Lake Michigan is known to contain several shipwrecks, but the current time of year may make it especially easy for divers and salvage operations to find lost vessels. On April 19, the United States Coast Guard Air Station of Traverse City, Michigan, posted photos to Facebook taken by its overhead crew on what it called "Shipwreck Sunday." Warming temperatures have made the water of the lake so clear that wrecks can be easily seen from above.
In these photos, the Coast Guard identified two wrecked ships from different eras, including the James McBride, a cargo ship sunk in 1857, and the Rising Sun, a steamer from 1917 that "went to pieces" near Pyramid Point.
Both of these wrecks are in a relatively shallow area of water, submerged under fewer than 20 feet, and in some cases specific pieces of the crafts can be clearly seen. Some of the ships were not labeled, and the agency is asking viewers to submit information. The official website of the Manitou Passage Underwater Preserve lists some of the other shipwreck dive sites in the same area, including the 1922 freighter Francisco Morazan and the 1867 steamer Congress.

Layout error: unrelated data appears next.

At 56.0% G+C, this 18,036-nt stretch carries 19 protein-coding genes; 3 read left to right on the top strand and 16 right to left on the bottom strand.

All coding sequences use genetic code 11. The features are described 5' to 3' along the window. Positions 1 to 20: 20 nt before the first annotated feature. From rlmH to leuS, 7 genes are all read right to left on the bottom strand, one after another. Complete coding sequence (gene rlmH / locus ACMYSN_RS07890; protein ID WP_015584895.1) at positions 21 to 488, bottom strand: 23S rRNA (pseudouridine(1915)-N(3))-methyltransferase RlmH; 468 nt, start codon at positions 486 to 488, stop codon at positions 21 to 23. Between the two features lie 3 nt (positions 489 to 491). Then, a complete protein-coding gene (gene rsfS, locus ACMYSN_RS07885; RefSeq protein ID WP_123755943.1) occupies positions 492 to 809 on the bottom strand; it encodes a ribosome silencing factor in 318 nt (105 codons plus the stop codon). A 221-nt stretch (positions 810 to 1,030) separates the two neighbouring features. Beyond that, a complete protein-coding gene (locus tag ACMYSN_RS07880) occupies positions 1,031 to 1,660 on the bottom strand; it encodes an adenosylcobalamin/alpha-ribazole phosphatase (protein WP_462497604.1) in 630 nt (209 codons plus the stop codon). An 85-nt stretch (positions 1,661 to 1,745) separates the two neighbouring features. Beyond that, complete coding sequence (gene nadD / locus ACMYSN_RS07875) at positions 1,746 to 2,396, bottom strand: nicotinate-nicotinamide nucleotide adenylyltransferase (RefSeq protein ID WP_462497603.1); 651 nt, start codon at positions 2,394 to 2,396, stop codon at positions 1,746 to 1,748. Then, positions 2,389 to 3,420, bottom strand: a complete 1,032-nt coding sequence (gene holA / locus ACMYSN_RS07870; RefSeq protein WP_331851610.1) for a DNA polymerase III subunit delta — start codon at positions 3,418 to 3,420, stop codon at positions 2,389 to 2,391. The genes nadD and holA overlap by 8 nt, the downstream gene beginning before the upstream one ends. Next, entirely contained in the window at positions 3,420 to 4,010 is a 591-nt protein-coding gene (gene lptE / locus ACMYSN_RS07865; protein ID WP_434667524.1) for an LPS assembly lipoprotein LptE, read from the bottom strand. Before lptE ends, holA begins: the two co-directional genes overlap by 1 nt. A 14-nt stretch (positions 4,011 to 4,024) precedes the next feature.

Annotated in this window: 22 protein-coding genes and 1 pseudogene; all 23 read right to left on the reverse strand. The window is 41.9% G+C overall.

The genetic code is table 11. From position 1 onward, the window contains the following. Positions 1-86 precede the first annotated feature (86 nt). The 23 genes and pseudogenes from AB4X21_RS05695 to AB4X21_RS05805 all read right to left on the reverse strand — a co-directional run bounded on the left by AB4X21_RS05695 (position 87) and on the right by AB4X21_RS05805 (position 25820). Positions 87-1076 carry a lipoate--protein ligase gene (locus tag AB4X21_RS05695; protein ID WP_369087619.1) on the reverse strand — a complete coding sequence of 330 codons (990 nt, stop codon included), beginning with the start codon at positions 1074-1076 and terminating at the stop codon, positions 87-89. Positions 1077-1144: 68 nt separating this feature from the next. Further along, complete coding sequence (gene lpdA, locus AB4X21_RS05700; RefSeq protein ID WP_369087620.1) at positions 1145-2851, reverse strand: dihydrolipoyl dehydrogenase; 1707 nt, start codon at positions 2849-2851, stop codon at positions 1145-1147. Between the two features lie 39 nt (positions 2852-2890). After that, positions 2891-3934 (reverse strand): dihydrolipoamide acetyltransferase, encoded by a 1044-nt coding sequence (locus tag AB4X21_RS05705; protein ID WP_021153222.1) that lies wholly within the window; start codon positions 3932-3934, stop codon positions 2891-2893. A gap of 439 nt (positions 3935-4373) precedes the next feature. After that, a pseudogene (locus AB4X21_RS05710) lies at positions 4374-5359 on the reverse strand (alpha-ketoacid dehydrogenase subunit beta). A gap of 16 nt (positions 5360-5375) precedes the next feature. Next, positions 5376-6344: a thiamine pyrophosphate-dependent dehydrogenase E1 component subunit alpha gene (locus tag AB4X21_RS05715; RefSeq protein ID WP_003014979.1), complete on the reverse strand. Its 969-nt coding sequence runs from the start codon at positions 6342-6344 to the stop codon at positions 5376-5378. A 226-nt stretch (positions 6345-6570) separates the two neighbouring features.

"With Lake Michigan ice gone for the season the crystal clear, deep blue waters of northern Michigan are back (albeit still VERY VERY cold at an average of 38 degrees)," the USCG said in their captions of the posts. Smithsonian Magazine says that the water of the lake is likely to become cloudier this summer as algae blooms.
While several wrecks in the area are known, favorable conditions could encourage operations to take another look and learn more while they can. However, even when waters are clear, operators should include proper diving insurance for all workers, as well as coverage for vessels and equipment as well.